An investigation of urban agriculture on residential blocks in Vancouver Patel, Ruhi; Warren, Nicole; Williams, Marianne; Chen, Emily; Xu, Xiaowei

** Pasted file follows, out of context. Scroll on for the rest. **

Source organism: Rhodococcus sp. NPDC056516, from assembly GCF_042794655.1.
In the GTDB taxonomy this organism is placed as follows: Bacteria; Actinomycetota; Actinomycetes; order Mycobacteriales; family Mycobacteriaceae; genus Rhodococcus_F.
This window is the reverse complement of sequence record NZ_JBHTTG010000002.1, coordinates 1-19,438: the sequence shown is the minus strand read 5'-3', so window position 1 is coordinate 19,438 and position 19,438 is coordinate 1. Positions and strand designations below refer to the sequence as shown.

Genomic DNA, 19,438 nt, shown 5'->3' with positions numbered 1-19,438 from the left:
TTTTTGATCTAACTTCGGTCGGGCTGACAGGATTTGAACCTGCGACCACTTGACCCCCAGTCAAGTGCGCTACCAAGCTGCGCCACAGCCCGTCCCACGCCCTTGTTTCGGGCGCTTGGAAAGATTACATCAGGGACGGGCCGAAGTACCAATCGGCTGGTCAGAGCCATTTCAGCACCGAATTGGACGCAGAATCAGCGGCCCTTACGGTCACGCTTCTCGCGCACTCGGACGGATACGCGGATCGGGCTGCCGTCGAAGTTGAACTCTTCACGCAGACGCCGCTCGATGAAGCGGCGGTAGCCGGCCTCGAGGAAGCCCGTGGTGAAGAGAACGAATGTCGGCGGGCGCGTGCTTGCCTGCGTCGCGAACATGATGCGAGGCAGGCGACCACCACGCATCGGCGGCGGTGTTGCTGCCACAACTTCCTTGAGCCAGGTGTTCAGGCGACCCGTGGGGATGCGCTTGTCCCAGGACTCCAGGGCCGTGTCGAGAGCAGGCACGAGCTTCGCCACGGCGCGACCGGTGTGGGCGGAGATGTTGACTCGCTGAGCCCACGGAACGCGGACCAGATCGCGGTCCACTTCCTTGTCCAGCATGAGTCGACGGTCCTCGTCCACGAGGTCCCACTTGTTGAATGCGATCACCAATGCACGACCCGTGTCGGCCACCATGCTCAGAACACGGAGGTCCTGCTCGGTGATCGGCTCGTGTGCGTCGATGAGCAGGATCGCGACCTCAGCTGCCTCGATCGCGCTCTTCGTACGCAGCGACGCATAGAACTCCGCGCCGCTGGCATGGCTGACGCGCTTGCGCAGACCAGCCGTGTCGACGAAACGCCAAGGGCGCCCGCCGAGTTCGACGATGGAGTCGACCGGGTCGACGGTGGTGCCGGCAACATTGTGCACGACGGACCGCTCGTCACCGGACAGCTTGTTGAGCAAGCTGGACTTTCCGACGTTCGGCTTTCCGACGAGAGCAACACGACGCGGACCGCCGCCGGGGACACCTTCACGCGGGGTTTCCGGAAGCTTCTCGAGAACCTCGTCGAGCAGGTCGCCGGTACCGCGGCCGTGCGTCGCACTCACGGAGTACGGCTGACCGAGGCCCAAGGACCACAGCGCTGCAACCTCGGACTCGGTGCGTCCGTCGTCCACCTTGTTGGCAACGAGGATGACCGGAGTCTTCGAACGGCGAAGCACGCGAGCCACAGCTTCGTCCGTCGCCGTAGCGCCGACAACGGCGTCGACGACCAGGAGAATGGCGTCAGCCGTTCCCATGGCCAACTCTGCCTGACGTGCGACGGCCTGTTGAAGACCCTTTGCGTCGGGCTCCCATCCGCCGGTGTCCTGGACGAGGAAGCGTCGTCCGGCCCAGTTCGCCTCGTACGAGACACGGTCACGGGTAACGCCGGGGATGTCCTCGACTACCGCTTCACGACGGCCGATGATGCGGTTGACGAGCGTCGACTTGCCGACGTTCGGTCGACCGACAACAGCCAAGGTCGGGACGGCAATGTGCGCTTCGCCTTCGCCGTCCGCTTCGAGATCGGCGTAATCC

Urban agriculture, which encompasses growing food on residential land, community and school gardens, rooftop gardens and inner city farms and any other food growing that occurs within a city, is an increasingly popular activity in the City of Vancouver. Urban agriculture has many environmental and social benefits and this is recognized in recent publications by municipal governments of the region. The focus of this project was to investigate how land is partitioned on residential blocks, how much residential land is being used to grow food, and if there is space and willingness to increase food growing on residential blocks. We also investigated whether residents would be willing to share their yard space if they have it. To answer these questions, we analyzed aerial photos of one block randomly selected from each of Vancouver’s twenty-two neighbourhoods and administered a survey to the residents of these neighbourhoods. We grouped the twenty-two neighbourhoods of our analysis into four categories based on their dwelling density. Some important findings were that 77% of Vancouver residents believe it is important to eat food that is grown locally, 52% of Vancouver residents grow some food for some period of the year. There is a significant correlation between individual residents’ responses relating to the importance of eating local food and whether they grow food. We also found that between 8-12% of the yard area of residential blocks is currently being used to grow food, which leaves space for food growing to increase. Our survey data indicates that there is not only available space, but also willingness on behalf of residents for food growing to increase. The data also indicates that given various conditions, at a minimum 26% of residents would be willing to share their yard space for others to grow food on. Based on the findings from our analysis of aerial photos and from our survey, we make the following recommendations: • Increase education on the benefits of growing food and how to tend a food garden in Vancouver. • Encourage and support Vancouver residents to grow food on residential spaces. • Support the existing supply of local food in its many forms and preserve existing agricultural land. • Provide more long lasting spaces for growing food for recreational and commercial purposes. • Use data on current high density areas as predictors for the needs of low and medium density areas in the future. Green space on residential blocks is an inventory of land that currently contributes to urban agriculture in the City of Vancouver. With appropriate action on behalf of residents and local governments, this inventory could be used to increase urban agriculture, which has the potential to benefit the City and its residents in various ways.
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